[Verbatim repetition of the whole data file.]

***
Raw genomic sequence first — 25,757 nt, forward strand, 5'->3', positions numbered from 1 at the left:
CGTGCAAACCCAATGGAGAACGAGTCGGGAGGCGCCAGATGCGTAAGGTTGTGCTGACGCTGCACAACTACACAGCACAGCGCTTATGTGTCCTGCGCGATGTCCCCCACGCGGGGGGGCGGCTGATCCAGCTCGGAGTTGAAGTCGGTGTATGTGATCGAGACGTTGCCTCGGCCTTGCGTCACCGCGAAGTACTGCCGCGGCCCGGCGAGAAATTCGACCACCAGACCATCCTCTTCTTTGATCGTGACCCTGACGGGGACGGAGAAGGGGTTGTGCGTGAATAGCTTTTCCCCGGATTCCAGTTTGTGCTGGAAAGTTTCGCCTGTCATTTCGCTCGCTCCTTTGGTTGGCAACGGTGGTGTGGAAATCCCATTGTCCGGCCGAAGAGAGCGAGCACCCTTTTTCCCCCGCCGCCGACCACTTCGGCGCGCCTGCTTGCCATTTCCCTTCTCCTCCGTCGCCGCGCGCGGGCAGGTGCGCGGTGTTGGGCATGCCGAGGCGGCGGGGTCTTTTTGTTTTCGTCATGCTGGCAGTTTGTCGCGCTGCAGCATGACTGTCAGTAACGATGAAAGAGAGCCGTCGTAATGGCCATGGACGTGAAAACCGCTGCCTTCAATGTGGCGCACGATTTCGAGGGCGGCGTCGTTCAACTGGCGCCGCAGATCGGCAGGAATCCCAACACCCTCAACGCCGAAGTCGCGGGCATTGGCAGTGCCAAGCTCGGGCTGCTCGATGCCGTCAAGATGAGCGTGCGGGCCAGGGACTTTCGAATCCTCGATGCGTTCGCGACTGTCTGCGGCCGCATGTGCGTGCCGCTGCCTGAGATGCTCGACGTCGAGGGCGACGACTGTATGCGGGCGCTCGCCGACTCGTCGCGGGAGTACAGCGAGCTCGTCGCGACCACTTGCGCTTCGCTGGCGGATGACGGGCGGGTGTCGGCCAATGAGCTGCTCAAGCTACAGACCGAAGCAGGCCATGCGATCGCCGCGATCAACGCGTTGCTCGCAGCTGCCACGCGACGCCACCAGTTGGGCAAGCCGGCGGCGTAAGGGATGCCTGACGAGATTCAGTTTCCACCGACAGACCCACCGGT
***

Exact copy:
Raw genomic sequence first — 25,757 nt, forward strand, 5'->3', positions numbered from 1 at the left:
CGTGCAAACCCAATGGAGAACGAGTCGGGAGGCGCCAGATGCGTAAGGTTGTGCTGACGCTGCACAACTACACAGCACAGCGCTTATGTGTCCTGCGCGATGTCCCCCACGCGGGGGGGCGGCTGATCCAGCTCGGAGTTGAAGTCGGTGTATGTGATCGAGACGTTGCCTCGGCCTTGCGTCACCGCGAAGTACTGCCGCGGCCCGGCGAGAAATTCGACCACCAGACCATCCTCTTCTTTGATCGTGACCCTGACGGGGACGGAGAAGGGGTTGTGCGTGAATAGCTTTTCCCCGGATTCCAGTTTGTGCTGGAAAGTTTCGCCTGTCATTTCGCTCGCTCCTTTGGTTGGCAACGGTGGTGTGGAAATCCCATTGTCCGGCCGAAGAGAGCGAGCACCCTTTTTCCCCCGCCGCCGACCACTTCGGCGCGCCTGCTTGCCATTTCCCTTCTCCTCCGTCGCCGCGCGCGGGCAGGTGCGCGGTGTTGGGCATGCCGAGGCGGCGGGGTCTTTTTGTTTTCGTCATGCTGGCAGTTTGTCGCGCTGCAGCATGACTGTCAGTAACGATGAAAGAGAGCCGTCGTAATGGCCATGGACGTGAAAACCGCTGCCTTCAATGTGGCGCACGATTTCGAGGGCGGCGTCGTTCAACTGGCGCCGCAGATCGGCAGGAATCCCAACACCCTCAACGCCGAAGTCGCGGGCATTGGCAGTGCCAAGCTCGGGCTGCTCGATGCCGTCAAGATGAGCGTGCGGGCCAGGGACTTTCGAATCCTCGATGCGTTCGCGACTGTCTGCGGCCGCATGTGCGTGCCGCTGCCTGAGATGCTCGACGTCGAGGGCGACGACTGTATGCGGGCGCTCGCCGACTCGTCGCGGGAGTACAGCGAGCTCGTCGCGACCACTTGCGCTTCGCTGGCGGATGACGGGCGGGTGTCGGCCAATGAGCTGCTCAAGCTACAGACCGAAGCAGGCCATGCGATCGCCGCGATCAACGCGTTGCTCGCAGCTGCCACGCGACGCCACCAGTTGGGCAAGCCGGCGGCGTAAGGGATGCCTGACGAGATTCAGTTTCCACCGACAGACCCACCGGT